Lou Gehrig's Disease - Motor Neuron Disease - Amyotrophic Lateral Sclerosis
Thought it had been cured by now? Still no known cause. Still no cure. Still quickly fatal. Still outrageous.

Wednesday, April 25, 2012

Time To End The "No Harm No Foul" Mentality

People with ALS often report a long and wasteful road to getting a correct diagnosis.  They are subjected to countless irrelevant therapies and surgeries before a neurologist says, "You have ALS."

Perhaps physicians operate under a kind of no-harm-no-foul attitude.  There isn't much that they can do for a person with ALS, so maybe the delay in diagnosis isn't as troubling to them as a delay in a cancer or a diabetes diagnosis.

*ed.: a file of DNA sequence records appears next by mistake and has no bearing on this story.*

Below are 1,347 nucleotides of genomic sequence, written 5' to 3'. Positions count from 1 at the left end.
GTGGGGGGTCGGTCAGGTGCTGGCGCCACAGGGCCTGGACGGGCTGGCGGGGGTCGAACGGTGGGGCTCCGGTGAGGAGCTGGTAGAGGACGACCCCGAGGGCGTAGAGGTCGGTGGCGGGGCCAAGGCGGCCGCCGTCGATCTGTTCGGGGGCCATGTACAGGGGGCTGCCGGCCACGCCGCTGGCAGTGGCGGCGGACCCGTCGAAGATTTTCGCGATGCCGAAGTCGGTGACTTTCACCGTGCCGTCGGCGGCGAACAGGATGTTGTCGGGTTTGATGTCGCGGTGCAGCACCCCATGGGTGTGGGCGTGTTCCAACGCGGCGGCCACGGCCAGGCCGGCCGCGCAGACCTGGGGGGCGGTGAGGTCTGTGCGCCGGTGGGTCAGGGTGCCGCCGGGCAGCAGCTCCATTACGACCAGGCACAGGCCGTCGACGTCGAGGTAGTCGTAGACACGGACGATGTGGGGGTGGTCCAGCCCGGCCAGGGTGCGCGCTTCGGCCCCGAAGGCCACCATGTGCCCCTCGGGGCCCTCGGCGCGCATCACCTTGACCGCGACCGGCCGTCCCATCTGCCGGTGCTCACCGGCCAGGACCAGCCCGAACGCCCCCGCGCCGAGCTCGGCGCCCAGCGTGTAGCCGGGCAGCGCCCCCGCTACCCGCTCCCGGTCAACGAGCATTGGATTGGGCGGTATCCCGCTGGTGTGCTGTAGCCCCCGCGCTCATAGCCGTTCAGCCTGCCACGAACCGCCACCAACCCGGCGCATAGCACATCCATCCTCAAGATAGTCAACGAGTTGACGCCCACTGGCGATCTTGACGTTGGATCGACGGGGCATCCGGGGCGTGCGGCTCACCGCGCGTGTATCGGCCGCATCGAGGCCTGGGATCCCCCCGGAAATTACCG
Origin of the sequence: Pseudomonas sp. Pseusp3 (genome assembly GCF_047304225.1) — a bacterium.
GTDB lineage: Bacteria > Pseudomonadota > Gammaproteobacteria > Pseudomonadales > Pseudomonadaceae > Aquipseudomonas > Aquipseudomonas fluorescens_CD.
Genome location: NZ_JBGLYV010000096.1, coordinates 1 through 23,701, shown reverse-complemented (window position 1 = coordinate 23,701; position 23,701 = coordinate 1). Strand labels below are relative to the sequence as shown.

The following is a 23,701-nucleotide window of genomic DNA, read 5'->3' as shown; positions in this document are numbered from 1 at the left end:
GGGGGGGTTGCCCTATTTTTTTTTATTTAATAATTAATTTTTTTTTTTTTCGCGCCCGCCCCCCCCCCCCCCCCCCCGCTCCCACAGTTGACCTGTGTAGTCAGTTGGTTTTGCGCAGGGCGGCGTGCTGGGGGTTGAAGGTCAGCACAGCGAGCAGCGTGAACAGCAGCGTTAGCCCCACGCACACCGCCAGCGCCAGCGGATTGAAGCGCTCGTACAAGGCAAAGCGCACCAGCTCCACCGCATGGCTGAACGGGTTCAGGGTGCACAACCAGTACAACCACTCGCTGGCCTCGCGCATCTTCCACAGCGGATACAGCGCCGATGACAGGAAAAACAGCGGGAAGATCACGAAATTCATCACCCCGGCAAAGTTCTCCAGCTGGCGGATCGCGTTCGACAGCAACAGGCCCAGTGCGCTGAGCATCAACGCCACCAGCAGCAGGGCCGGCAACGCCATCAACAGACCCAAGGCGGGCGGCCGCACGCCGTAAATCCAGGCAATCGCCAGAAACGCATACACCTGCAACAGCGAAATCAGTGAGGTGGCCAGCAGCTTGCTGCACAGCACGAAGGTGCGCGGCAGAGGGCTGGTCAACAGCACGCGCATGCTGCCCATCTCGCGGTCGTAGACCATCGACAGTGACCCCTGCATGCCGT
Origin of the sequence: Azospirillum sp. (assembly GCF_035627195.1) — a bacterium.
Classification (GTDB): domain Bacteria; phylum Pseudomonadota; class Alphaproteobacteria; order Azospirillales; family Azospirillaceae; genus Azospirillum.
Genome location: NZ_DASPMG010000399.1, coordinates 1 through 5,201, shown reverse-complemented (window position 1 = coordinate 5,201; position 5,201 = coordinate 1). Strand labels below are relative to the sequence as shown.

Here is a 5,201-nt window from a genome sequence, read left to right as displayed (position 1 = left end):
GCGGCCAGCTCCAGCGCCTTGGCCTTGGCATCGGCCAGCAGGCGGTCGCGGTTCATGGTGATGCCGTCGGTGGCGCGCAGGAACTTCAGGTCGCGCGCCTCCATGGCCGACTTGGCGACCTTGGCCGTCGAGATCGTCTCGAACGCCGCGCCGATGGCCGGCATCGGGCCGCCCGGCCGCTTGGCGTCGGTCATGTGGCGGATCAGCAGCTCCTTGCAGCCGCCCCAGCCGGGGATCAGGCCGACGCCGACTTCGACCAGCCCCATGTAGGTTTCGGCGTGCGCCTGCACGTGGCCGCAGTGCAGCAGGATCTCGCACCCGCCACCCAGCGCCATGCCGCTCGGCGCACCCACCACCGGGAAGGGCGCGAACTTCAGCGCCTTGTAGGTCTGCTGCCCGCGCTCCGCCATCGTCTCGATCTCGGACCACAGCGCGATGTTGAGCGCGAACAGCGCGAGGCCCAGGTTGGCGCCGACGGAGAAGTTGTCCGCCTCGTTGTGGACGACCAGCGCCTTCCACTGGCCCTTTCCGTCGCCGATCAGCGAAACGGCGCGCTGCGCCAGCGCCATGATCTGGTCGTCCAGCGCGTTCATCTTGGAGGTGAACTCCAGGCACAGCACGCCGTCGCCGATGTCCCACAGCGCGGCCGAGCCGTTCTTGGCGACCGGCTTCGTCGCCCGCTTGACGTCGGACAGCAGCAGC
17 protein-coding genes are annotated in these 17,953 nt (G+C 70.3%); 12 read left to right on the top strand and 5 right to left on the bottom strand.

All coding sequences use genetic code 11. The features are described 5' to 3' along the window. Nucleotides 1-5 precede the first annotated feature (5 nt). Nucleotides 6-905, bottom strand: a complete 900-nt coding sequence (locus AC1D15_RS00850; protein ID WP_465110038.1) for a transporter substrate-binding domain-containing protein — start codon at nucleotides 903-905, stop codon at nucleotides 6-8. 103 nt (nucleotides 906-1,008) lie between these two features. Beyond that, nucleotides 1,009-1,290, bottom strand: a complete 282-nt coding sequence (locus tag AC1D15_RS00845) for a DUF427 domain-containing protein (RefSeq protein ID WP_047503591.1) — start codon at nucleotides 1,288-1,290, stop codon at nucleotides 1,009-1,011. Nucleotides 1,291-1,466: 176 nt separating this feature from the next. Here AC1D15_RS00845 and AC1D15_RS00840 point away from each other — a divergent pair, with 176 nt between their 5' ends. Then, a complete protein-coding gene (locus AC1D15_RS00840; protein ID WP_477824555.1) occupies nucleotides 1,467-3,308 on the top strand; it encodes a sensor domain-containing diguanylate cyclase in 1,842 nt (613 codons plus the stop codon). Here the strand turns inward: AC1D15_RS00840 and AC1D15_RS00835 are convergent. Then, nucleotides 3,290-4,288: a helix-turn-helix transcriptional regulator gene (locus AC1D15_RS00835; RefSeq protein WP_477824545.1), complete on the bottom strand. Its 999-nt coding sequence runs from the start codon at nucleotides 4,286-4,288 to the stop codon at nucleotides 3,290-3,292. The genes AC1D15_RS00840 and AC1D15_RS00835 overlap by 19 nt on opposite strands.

Wrong, Doctor.

ALS clinical trials are often limited to patients within 24 months of onset.  That's not diagnosis, that's onset of the disease.  A patient often wastes over half of that window not knowing that the fasciculations and weakness and choking are ALS.  That late diagnosis is followed by the period of shock and then the period of searching for something (like a clinical trial) that might hold some promise.  Good luck finding the right trial and being accepted with the remaining window.

It's time to make sure that physicians realize that missing a prompt and accurate diagnosis of someone with ALS does a great deal of harm. 

No more no-harm-no-foul attitudes, please.

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